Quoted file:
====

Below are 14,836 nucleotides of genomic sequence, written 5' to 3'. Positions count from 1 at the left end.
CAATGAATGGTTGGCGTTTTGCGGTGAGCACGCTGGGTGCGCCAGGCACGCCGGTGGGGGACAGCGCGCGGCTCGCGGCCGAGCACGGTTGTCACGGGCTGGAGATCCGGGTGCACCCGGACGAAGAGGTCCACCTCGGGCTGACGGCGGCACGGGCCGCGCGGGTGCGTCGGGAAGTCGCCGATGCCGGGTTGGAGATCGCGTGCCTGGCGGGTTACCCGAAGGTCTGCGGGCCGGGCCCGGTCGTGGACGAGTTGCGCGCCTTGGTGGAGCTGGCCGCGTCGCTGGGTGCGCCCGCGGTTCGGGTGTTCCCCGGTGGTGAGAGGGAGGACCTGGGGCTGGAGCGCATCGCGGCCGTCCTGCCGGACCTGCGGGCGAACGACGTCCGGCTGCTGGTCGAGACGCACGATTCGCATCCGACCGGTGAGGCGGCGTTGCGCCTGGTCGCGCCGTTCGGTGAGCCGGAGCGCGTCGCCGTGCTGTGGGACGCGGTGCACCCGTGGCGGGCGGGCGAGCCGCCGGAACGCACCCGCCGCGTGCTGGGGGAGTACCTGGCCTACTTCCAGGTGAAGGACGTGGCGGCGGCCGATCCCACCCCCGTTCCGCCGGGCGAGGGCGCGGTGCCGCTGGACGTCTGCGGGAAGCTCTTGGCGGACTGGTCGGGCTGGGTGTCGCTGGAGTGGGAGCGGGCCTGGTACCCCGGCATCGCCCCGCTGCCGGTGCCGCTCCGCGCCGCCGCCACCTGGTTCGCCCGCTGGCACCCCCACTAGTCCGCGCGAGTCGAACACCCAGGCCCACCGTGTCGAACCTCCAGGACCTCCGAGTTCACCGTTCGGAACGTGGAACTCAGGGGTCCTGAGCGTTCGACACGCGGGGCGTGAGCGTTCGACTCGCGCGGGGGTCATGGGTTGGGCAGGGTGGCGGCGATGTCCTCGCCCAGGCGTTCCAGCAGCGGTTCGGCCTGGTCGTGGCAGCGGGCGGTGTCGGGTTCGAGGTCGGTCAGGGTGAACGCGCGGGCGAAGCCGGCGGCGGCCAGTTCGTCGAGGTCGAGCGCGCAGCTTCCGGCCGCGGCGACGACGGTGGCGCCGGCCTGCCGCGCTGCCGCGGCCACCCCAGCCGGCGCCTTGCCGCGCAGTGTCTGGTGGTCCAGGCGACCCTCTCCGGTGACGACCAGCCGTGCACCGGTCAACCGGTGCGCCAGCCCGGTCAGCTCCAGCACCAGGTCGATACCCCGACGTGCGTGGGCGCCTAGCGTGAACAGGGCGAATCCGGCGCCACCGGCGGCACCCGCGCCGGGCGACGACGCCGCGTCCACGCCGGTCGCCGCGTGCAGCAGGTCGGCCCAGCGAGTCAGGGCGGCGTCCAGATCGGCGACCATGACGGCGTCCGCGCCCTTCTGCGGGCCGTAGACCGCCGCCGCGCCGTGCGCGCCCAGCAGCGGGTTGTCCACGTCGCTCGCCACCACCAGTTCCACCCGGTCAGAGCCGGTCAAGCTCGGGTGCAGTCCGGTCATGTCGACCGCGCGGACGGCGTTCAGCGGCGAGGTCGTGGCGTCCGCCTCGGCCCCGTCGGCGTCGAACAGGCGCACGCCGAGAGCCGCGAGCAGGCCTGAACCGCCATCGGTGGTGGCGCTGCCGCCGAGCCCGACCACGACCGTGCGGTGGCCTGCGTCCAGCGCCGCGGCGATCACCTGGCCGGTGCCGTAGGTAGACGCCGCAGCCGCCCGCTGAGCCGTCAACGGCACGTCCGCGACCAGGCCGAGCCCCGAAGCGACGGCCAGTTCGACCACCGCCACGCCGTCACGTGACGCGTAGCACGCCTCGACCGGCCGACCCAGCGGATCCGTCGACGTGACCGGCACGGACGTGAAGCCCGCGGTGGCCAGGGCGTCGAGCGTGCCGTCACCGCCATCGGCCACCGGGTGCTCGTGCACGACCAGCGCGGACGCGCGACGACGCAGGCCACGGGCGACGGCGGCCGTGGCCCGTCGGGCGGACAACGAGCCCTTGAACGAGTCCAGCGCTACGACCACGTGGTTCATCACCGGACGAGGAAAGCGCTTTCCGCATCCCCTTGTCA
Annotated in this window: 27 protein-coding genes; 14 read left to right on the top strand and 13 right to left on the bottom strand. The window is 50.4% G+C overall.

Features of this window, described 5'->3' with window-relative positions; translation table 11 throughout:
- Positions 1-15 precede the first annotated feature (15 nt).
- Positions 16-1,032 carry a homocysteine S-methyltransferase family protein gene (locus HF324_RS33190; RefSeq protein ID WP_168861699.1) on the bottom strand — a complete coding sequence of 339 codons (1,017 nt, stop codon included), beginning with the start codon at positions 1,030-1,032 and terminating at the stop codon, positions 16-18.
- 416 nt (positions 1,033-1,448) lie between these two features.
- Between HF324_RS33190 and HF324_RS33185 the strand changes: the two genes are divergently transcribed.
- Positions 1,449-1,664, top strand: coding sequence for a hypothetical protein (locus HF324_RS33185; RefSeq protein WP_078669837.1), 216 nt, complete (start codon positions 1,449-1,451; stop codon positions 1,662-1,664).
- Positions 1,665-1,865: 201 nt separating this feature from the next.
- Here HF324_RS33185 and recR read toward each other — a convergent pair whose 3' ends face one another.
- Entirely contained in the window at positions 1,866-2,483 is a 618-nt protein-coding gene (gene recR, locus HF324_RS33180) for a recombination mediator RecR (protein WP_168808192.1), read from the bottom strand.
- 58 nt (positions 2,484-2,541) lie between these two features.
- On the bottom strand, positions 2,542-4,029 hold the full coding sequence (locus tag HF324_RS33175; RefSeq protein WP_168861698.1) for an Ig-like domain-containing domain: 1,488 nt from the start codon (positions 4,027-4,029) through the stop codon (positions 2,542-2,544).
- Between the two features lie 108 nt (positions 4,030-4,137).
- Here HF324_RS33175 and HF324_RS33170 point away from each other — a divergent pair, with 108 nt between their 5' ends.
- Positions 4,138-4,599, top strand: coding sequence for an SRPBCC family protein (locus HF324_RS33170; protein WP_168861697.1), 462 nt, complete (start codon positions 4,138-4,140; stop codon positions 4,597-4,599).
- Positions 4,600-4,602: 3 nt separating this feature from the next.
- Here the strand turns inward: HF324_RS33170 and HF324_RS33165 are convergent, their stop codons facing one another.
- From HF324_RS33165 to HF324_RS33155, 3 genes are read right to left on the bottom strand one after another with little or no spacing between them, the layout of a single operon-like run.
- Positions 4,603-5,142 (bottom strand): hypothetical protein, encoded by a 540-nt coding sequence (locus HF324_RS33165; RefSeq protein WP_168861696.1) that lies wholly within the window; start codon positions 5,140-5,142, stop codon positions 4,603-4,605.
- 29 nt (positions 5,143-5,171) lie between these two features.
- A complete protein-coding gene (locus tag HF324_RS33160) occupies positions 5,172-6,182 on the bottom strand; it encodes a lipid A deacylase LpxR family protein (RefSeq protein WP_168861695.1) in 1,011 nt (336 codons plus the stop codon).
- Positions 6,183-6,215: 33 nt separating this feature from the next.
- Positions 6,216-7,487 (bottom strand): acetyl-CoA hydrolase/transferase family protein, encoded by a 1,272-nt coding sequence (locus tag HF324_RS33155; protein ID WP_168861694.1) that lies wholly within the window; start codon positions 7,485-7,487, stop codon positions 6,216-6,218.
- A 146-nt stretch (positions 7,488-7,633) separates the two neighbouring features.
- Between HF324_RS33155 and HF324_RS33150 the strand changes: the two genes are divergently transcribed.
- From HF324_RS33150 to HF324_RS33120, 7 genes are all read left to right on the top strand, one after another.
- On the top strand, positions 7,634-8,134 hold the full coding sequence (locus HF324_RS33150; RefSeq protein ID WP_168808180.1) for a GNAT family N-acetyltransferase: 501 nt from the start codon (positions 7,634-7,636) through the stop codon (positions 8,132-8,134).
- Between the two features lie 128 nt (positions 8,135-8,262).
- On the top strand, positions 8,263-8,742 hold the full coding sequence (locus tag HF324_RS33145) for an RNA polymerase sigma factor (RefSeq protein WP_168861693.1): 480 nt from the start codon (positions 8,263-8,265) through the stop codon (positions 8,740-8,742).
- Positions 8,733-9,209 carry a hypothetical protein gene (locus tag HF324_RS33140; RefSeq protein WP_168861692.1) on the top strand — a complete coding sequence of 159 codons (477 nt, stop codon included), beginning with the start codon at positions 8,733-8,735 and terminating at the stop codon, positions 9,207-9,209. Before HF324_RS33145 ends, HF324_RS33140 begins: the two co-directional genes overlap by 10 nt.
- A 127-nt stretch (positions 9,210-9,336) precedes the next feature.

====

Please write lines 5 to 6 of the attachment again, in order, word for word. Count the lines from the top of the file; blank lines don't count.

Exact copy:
- Positions 1-15 precede the first annotated feature (15 nt).
- Positions 16-1,032 carry a homocysteine S-methyltransferase family protein gene (locus HF324_RS33190; RefSeq protein ID WP_168861699.1) on the bottom strand — a complete coding sequence of 339 codons (1,017 nt, stop codon included), beginning with the start codon at positions 1,030-1,032 and terminating at the stop codon, positions 16-18.